Wednesday, December 12, 2007

Auxiliary Out Radio Programme #9 (12/9/07)

“Upon” Steven R. Smith Owl (CD) [Digitalis, 2007]

“The Last Song” Mudboy Hungry Ghosts! These Songs are Doors (CD) [Digitalis, 2007]

“Birds Fucking Outside My Window” K.P. Getting Rid of the Glue (LP) [Pendu Sound Recordings, 2006]

“Sanctuary” Deerstalker Split with Wether/Pillars of Heaven/Gallows (2xCS) [Peasant Magik/No Horse Shit, 2007]

“Golden Gate Blues” Grey Daturas Dead in the Woods (CD) [Crucial Blast, 2007]

“Untitled 5” Yes Collapse Final Diagnosis (CD-r) [Crucial Bliss, 2007]

“Spectral Transmissions” Luala Raelon Into the Void (CD-r) [Crucial Bliss, 2007]

“Talibam! Eat a Sound Soup” Talibam! Getting Rid of the Glue (LP) [Pendu Sound Recordings, 2006]

“Sonja” Excepter Getting Rid of the Glue (LP) [Pendu Sound Recordings, 2006]

“Untitled 4” Menstrual Chinese Dream Menstrual Chinese Dream (CD-r) [Nature Tape Limb, 2005]

mp3: Show 9

Friday, December 7, 2007

Ghost of an Octopus – Two [First Person]/Ys Trys – Cy Clo Path [First Person]/Culver – The Psychic [First Person]

This is the second half of UK label First Person’s latest batch of releases. In case you’re unfamiliar, First Person, run by Andy Jarvis, rolls exclusively with 3” CD-rs in printed clear acetate slipcases. I hadn’t heard any of the three artists featured here until these releases (though I’d heard of Culver). Anyhow, I’m gonna get right to ‘em.
First up is Ghost of an Octopus. The only info given is Stuart Octopus plays electric bass and Ghost of Joincey plays electric guitar. I don’t know if they both operate solo and this is a collabo or if this is actually a bonafide band. But you never hear about many guitar/bass duos so I’m always eager to listen if I come across one. Things start out slow and droney with hi-pitched guitar+fx scramblings turning up after a little bit. I like what the bass is doing here, low key sustained riffs and occasional feedback bends; I just wish it was a bit louder. The guitar I’m a little ambivalent about. It does some cool stuff but a lot of the time it doesn’t feel like it’s interacting with or aware of the bass at all. It’s too far off in skronk shred world for its own good. I guess the problem is just that the track is really lacking dynamics. Anything up until the 14th minute is pretty indiscernible from the first couple minutes. About 2/3rds through things get better, the two players lock with each other a bit more. There is a long sustained sound, sounding suspiciously like a cymbal, that I’m enjoying. There’s a winding comedown of protracted bass notes against stuttering guitar feedback. I hope I don’t come across as a jerk but the piece as a whole iss kinda underwhelming. While there are certainly interesting moments, on the whole the duo's meandering just kinda results in dullness. I don’t know, I’ve listened a few times and nothing has clicked yet, maybe next time…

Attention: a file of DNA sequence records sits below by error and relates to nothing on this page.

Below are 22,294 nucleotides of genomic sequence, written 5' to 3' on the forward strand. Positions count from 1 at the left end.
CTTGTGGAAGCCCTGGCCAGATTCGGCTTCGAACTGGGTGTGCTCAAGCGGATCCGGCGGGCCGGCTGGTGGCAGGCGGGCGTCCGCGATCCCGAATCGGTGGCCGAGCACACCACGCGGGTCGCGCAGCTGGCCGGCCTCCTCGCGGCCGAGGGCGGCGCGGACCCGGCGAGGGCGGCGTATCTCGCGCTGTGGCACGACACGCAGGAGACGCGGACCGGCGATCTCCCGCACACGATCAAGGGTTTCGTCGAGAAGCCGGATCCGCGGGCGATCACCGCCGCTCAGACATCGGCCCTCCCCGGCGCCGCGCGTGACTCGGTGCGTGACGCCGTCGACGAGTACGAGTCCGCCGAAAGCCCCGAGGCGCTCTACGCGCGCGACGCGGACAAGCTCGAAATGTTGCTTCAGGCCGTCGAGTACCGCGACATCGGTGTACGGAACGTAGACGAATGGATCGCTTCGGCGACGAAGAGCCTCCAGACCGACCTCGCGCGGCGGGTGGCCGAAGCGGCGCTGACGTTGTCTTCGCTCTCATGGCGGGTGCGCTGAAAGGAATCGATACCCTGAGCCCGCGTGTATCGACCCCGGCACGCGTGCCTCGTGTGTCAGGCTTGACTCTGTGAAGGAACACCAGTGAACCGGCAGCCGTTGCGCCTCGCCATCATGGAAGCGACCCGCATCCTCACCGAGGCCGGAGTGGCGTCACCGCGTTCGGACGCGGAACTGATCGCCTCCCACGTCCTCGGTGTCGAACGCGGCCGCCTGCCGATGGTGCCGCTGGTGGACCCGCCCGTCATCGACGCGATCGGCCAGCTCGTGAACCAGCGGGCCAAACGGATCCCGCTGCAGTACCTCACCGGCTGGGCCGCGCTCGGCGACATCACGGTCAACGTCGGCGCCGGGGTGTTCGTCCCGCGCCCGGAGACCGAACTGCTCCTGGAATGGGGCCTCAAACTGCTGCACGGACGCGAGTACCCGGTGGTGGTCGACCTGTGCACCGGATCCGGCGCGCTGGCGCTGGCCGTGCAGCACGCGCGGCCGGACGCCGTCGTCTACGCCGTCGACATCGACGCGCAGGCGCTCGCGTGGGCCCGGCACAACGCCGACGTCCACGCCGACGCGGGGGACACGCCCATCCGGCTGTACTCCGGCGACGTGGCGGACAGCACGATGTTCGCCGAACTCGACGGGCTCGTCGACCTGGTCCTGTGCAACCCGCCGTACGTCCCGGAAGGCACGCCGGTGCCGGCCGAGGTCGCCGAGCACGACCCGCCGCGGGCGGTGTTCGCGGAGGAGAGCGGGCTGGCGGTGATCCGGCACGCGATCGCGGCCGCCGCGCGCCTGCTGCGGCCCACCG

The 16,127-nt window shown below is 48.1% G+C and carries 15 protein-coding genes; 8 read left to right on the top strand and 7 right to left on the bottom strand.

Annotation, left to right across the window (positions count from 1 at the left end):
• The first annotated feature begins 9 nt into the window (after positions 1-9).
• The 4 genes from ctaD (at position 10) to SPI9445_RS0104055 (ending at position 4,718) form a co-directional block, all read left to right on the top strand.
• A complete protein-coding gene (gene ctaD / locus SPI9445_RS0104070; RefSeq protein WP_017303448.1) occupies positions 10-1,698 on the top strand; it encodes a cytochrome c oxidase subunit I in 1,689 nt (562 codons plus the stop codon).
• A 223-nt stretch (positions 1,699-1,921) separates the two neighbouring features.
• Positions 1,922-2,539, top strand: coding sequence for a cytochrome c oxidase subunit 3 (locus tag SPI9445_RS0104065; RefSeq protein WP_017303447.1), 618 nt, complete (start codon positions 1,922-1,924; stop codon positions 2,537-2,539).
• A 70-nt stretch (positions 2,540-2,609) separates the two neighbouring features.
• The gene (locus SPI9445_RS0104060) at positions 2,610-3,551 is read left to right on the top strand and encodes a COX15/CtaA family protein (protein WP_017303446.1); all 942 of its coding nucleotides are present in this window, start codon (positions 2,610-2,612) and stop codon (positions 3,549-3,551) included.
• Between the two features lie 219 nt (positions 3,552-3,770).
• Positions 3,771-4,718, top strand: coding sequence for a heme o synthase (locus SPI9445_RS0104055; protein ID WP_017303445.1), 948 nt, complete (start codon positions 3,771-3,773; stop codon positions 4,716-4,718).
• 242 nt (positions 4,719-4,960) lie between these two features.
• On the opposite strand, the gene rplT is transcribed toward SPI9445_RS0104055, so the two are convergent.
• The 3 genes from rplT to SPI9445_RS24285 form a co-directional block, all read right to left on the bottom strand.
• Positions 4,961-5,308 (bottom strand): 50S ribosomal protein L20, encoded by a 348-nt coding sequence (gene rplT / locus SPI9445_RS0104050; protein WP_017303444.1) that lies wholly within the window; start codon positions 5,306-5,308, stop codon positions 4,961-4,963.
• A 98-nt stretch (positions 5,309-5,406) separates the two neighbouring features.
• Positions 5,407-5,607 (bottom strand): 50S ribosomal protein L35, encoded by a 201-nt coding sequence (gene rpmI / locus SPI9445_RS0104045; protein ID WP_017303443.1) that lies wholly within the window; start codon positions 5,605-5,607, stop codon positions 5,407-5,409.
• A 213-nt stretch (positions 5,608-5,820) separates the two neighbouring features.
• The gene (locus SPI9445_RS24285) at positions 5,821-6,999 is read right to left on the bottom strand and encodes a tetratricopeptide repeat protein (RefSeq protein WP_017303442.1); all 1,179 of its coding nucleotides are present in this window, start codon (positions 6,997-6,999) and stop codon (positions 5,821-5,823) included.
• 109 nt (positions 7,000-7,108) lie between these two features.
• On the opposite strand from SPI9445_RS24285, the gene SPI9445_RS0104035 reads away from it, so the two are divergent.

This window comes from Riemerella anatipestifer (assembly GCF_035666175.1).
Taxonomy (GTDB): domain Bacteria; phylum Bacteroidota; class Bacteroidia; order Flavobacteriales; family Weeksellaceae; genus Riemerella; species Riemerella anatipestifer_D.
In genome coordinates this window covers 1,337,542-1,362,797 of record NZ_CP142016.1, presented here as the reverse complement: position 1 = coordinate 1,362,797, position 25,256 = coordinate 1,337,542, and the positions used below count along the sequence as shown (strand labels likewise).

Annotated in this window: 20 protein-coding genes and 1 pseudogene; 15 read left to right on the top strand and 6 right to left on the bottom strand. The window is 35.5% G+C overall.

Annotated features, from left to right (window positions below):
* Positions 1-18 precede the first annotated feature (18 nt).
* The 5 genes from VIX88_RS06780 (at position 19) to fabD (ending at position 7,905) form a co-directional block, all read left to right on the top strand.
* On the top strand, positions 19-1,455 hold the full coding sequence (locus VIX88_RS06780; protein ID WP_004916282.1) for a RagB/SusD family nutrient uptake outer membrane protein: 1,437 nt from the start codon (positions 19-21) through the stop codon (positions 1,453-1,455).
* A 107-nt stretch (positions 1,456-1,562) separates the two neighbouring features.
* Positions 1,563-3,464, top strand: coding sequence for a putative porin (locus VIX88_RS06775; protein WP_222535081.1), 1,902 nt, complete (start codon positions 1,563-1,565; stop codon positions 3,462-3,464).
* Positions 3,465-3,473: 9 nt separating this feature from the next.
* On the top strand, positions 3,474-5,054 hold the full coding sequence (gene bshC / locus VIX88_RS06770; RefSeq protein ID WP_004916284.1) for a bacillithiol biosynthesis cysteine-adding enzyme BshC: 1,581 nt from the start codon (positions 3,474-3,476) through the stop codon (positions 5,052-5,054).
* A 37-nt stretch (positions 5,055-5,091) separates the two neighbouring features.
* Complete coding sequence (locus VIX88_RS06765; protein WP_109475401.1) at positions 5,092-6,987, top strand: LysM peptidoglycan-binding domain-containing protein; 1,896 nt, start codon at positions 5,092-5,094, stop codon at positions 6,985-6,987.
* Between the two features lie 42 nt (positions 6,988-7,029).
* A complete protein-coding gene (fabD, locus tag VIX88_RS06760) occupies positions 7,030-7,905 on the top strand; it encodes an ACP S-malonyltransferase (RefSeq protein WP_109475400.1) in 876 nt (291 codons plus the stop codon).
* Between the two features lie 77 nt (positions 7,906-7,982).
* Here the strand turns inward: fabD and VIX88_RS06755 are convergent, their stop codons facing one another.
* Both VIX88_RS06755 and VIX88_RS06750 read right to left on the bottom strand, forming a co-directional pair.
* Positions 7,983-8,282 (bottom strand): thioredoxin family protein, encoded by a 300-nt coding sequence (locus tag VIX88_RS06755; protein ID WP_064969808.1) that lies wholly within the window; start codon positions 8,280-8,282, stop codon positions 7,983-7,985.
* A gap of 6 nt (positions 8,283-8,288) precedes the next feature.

Next is Ys Trys which apparently shares some relation to Stuckometer, who I haven’t heard yet but read good things. Judging by the first track “Cy”, this is a guitar/drums affair with someone yelling random shit occasionally as well. The drummer on this disc is a killer. Moving between quiet lulls and total free rock eruptions. The guitarist tastefully mixes in raygun sounds with his riffage. There is a good sense of communication between the two, they make each other better ya know? Synergy, that’s the term right? So sweet beats and monster riffage (though I could do without the monster voices). The second track “Clo” is six seconds long and not really worth mentioning. The final track “Path” features many strange pitched shifted music box type noises echoing back and forth until an ominous drum roll approaches. The piece slowly coheres with classy drum pyrotechnics and looped and panned guitar gathering intensity. While on “Cy” I was impressed with the drumming, I’m really loving the guitar playing here (though the drums are great). The guitarist knows when to take it easy and build complex patterns of delayed tones as well as when to get aggressive and disruptive, the drumming complements the guitarwork nicely—mostly playing it straight but giving a few key percussive outbursts. Overall, I really dig this disc. Sometimes free rock acts can get stuck in a rut but here Ys Trys show they have a variety of styles and approaches up their sleeves. Cy Clo Path has gotten better each time I’ve listened. Final entry from First Person is a twenty minute track by Culver. Culver is the project of Lee Stokoe who if I recall played on the awesome Skullflower CDr Abyssic Lowland Hiss. Save for that record, Stokoe’s work is new to my ears. The Psychic begins with a couple crackling layers of muffled, looping drones. This track is very hard to pick apart. It sounds like there are different things going on beneath the hissing murk but it’s impossible to tell for sure. For all I know these could all be closed loops and Stokoe is just tricking me into thinking differently. There is a semi-rhythmic bass pulse that carries throughout the length of the track, keeping things from getting too esoteric. If yr into radios with bad reception you’ll dig the aesthetic here. Around halfway through a few semblances of new sounds materialize, maybe keyboard or vocals. The piece gets noticeably more active as it nears its end. A few founds break through the bog but they're gone in a split second. This piece is reminiscent to me of Slow Listener’s stuff but with a bit darker demeanor and less melodic sensibilities. Sorry I can’t be more descriptive, but words for this piece are kind of eluding me. There’s a cool evil dormitory photo printed on the cover which can probably do a better job explaining the piece than I can.